To fix generalized tooth sensitivity, you first need to figure the cause of your sensitivity. Next, you need to figure out a solution to protect your tooth enamel. For instance, if your diet is causing enamel loss, then you need to modify your eating habits. If your stomach acid is responsible for enamel loss, then you need to treat your underlying medical condition, drink lots of water, and brush more frequently. Clenchers and tooth grinders need to relax and start wearing a custom nightguard. Finally, if your damaging your teeth due to aggressive brushing, then you need to modify your brushing habits and find a new toothbrush or switch to an electric toothbrush if you think if might help.

Temporary tooth sensitivity

Occasionally, your tooth sensitivity may be temporary in nature. Temporary tooth sensitivity usually goes away within a few weeks or months. Here are a few examples of temporary tooth sensitivity:

New filling or crown

A new filling or crown.commonly causes temporary tooth sensitivity. These types of sensitivities go away within a few weeks or months. If your sensitivity persists for more than 2 to 3 months, or if it worsens, then you must have it evaluated by your dentist. It could be that your filling or crown needs to be adjusted or redone. Contact your dentist to see if they want you to wait or if it’s time to go back for a follow-up appointment.

Teeth whitening sensitivity

It’s also common to experience temporary tooth sensitivity after whitening your teeth. The vast majority of these sensitivities go away within a couple of days or weeks. The only exception is if you use a very high concentration of bleaching gel in an unsupervised setting. You can actually end up with permanent tooth sensitivity if strong bleaching gel is not applied properly. This is exactly why you should never use a high concentrations of bleaching gel without proper dentist supervision.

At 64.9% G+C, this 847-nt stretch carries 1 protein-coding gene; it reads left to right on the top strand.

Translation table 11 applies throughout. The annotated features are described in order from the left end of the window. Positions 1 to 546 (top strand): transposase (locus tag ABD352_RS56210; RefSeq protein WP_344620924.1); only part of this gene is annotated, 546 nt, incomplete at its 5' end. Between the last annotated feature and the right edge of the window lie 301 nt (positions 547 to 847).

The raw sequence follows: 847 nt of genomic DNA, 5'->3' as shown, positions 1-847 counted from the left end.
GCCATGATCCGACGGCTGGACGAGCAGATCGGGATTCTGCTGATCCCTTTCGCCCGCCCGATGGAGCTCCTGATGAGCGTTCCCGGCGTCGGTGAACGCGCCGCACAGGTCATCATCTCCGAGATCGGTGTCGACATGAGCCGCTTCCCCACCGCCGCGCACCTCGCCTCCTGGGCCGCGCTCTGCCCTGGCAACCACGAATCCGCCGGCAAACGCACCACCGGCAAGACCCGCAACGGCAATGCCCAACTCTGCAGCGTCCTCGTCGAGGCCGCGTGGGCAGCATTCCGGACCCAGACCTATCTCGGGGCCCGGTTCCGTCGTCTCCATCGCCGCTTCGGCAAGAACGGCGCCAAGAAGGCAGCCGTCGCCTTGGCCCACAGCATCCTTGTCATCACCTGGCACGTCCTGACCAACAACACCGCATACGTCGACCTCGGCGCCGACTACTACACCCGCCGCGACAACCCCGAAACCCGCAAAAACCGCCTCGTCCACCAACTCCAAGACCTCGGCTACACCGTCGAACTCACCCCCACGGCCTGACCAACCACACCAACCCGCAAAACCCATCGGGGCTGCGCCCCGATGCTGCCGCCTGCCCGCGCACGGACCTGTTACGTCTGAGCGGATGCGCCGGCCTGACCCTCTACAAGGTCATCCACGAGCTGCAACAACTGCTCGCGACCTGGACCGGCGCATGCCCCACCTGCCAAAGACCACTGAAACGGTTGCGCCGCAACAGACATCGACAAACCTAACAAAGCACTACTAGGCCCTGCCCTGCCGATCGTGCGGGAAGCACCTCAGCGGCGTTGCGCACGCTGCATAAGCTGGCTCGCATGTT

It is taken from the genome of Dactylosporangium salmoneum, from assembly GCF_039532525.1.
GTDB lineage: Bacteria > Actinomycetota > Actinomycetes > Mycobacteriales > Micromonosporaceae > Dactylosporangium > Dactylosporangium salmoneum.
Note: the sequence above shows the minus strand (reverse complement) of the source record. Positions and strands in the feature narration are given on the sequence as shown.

Plaque & tartar buildup

Temporary tooth sensitivity is can also be caused by plaque and tartar buildup on your teeth. Luckily, a professional dental cleaning is all that’s need to resolve this. However, if left untreated, plaque and tartar lead to periodontitis, infection, and other serious conditions which result in permanent tooth sensitivity. Be sure to maintain regular dental cleanings to prevent your teeth from becoming more sensitive.

How to resolve tooth sensitivity?

The first step to resolving tooth sensitivity is to figure out the source of your sensitivity. Note your symptoms and discuss them with your dentist.

  • Is your tooth sensitivity localized or generalized? If localized, on which tooth do you feel it the most? If generalized, are you sensitive on all four corners of your mouth or only a few?
  • How long does your tooth sensitivity last for? Seconds, minutes, or hours
  • What triggers your tooth sensitivity? Hot, cold, sweets, biting, etc.
  • Does your sensitivity worsen at a certain time of day? Mornings, nights, all day, etc.

Once you figure out the source of your tooth sensitivity, you can start coming up with an appropriate solution. Your dentist may recommend a Fluoride toothpaste, gel, or rinse to help strengthen your teeth. They may recommend wearing a custom nightguard for more serious conditions. The most advanced cases will require crowns, root canals, and other invasive dental procedures. Don’t wait until your sensitive tooth become a full-blown toothache. Contact your dentist today and get your sensitivity under control before it’s too late!